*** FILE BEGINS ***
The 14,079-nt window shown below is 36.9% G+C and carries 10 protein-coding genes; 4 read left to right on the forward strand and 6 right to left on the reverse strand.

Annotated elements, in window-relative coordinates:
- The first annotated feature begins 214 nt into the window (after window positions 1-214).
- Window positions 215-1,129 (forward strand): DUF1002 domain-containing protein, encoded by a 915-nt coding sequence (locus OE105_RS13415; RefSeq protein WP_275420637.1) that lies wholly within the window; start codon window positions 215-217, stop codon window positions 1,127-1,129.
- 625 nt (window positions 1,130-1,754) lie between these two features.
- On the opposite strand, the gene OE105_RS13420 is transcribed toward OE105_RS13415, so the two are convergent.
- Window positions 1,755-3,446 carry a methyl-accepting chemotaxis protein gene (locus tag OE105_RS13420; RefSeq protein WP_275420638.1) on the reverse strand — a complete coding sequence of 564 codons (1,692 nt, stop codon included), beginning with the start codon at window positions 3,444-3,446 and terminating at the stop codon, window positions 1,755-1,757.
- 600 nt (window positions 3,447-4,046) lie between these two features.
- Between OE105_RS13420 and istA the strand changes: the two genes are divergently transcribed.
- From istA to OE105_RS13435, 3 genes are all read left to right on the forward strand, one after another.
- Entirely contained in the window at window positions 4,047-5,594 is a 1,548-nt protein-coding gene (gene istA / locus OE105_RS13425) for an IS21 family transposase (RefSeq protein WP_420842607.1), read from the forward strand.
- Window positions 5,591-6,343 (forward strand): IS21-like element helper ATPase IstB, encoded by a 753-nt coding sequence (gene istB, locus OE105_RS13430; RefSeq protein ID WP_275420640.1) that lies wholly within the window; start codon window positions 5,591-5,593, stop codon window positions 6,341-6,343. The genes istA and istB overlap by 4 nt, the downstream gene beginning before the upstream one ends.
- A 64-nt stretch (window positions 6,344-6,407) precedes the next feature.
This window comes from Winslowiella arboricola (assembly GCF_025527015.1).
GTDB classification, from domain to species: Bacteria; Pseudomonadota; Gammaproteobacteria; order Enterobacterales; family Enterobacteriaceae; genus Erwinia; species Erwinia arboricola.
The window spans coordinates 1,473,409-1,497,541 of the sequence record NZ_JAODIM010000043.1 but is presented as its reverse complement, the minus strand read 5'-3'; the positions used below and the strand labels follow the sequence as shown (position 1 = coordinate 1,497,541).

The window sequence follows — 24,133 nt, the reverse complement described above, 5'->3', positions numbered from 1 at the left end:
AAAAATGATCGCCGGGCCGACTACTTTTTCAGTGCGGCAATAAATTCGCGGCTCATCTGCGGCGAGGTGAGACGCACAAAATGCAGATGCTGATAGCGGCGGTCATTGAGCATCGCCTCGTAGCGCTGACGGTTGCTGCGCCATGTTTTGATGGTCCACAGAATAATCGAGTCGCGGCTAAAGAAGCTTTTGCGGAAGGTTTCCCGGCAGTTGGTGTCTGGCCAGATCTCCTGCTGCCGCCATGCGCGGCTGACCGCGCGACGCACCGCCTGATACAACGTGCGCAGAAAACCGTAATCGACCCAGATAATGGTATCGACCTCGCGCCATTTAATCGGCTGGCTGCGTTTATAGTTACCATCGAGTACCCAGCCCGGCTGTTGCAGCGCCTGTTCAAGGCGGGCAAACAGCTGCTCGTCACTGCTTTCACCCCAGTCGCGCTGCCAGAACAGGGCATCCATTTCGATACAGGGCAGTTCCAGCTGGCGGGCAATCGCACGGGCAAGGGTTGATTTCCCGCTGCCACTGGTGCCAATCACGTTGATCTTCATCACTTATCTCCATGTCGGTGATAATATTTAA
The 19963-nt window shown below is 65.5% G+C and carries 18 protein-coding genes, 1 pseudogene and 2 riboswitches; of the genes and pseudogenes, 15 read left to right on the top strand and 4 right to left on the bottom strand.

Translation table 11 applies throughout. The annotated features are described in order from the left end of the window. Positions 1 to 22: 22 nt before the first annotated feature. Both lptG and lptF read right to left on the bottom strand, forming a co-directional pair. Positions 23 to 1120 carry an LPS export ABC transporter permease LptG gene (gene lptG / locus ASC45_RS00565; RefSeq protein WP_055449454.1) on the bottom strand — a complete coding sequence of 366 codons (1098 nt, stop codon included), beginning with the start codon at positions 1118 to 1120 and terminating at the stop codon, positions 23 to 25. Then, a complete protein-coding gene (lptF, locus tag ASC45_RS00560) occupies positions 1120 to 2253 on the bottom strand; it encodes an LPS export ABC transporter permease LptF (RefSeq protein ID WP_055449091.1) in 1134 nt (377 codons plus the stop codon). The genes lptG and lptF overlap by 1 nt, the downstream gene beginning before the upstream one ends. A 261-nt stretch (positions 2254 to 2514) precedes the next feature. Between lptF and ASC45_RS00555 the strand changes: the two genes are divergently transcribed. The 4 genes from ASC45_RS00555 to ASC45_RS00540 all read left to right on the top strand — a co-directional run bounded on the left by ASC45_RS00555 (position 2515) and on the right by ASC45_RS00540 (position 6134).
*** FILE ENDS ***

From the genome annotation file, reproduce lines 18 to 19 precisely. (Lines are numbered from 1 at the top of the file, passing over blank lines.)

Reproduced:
AAAAATGATCGCCGGGCCGACTACTTTTTCAGTGCGGCAATAAATTCGCGGCTCATCTGCGGCGAGGTGAGACGCACAAAATGCAGATGCTGATAGCGGCGGTCATTGAGCATCGCCTCGTAGCGCTGACGGTTGCTGCGCCATGTTTTGATGGTCCACAGAATAATCGAGTCGCGGCTAAAGAAGCTTTTGCGGAAGGTTTCCCGGCAGTTGGTGTCTGGCCAGATCTCCTGCTGCCGCCATGCGCGGCTGACCGCGCGACGCACCGCCTGATACAACGTGCGCAGAAAACCGTAATCGACCCAGATAATGGTATCGACCTCGCGCCATTTAATCGGCTGGCTGCGTTTATAGTTACCATCGAGTACCCAGCCCGGCTGTTGCAGCGCCTGTTCAAGGCGGGCAAACAGCTGCTCGTCACTGCTTTCACCCCAGTCGCGCTGCCAGAACAGGGCATCCATTTCGATACAGGGCAGTTCCAGCTGGCGGGCAATCGCACGGGCAAGGGTTGATTTCCCGCTGCCACTGGTGCCAATCACGTTGATCTTCATCACTTATCTCCATGTCGGTGATAATATTTAA
The 19963-nt window shown below is 65.5% G+C and carries 18 protein-coding genes, 1 pseudogene and 2 riboswitches; of the genes and pseudogenes, 15 read left to right on the top strand and 4 right to left on the bottom strand.